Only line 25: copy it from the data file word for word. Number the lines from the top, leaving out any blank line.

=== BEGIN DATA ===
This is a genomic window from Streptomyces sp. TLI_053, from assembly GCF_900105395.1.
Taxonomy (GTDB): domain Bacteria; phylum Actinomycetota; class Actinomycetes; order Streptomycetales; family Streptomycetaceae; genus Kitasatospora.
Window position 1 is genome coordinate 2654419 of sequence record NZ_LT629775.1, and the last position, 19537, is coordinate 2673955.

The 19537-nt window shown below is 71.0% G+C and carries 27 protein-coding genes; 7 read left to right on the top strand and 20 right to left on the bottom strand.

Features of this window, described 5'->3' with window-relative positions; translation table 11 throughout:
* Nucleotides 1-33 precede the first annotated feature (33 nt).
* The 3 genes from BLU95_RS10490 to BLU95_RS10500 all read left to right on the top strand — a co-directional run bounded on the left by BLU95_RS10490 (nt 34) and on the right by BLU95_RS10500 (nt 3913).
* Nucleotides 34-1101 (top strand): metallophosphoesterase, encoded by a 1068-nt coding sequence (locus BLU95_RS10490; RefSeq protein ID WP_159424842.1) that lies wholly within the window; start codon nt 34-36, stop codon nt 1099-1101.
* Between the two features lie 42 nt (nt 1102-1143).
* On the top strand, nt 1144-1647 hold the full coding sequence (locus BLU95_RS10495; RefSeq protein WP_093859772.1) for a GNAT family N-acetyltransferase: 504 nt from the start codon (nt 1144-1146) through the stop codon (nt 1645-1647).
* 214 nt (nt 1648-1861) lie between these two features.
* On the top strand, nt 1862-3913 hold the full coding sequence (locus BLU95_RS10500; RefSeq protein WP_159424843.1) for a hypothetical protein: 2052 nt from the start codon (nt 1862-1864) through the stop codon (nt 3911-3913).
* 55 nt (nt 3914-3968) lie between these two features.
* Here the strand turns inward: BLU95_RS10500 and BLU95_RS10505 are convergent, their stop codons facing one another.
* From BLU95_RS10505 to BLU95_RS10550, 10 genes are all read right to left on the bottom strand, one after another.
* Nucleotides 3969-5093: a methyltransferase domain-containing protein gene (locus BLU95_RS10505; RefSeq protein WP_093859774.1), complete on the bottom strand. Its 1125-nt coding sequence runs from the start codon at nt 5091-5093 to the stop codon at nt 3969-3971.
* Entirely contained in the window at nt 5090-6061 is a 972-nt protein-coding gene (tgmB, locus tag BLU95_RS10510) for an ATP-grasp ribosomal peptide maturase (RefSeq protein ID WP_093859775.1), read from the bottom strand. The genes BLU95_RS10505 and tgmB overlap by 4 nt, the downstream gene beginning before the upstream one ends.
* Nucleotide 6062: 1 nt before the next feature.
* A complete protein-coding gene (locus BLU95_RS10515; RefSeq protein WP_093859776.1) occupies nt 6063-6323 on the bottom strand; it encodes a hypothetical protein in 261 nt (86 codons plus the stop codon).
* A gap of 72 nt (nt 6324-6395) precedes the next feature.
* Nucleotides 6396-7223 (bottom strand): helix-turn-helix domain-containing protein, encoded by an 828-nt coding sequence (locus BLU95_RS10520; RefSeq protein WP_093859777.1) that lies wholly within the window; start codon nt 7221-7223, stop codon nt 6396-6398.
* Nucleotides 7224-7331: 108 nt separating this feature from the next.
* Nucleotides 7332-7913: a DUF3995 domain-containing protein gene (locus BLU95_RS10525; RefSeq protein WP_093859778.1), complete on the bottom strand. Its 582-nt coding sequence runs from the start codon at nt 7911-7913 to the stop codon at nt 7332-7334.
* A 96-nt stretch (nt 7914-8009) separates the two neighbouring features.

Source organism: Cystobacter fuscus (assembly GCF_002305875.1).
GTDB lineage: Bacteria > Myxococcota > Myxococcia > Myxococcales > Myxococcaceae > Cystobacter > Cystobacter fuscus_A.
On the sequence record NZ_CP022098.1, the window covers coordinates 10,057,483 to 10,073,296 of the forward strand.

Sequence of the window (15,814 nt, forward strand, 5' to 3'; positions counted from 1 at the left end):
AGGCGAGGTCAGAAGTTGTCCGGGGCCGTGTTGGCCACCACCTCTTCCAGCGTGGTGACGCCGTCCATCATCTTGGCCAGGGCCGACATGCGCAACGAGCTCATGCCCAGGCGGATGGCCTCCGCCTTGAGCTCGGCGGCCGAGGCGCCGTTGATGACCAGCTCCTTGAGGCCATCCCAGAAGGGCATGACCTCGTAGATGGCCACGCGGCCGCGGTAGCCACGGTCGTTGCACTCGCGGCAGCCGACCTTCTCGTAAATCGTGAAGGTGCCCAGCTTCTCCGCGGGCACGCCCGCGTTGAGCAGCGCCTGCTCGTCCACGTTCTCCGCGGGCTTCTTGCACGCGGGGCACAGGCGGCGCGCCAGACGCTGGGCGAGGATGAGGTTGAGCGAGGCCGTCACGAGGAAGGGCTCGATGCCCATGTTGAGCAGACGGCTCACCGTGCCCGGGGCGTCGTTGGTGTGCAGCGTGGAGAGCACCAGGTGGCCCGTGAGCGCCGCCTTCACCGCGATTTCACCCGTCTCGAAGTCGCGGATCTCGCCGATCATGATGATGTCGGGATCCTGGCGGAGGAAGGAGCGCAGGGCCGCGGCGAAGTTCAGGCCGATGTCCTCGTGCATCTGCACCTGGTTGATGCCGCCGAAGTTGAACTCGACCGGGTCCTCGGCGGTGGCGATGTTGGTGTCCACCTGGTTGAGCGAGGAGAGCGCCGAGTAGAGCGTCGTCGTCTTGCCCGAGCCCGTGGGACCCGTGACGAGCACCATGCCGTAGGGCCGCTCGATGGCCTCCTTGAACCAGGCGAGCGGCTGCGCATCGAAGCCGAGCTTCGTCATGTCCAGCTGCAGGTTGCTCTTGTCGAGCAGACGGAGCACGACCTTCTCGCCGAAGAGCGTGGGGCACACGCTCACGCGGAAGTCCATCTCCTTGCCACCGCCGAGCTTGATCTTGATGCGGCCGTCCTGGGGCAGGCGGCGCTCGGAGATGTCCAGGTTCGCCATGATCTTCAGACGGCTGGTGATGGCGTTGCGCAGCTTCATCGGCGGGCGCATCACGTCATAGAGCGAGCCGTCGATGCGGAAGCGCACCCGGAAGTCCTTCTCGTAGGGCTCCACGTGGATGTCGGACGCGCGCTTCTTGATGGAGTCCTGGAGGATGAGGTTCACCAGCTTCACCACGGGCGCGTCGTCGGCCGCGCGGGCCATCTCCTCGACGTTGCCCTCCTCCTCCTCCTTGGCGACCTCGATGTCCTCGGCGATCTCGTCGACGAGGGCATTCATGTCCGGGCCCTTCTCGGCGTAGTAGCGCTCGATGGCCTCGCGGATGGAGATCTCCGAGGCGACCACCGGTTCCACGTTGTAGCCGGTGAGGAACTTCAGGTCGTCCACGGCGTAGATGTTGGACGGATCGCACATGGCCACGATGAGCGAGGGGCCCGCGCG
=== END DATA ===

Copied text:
Source organism: Cystobacter fuscus (assembly GCF_002305875.1).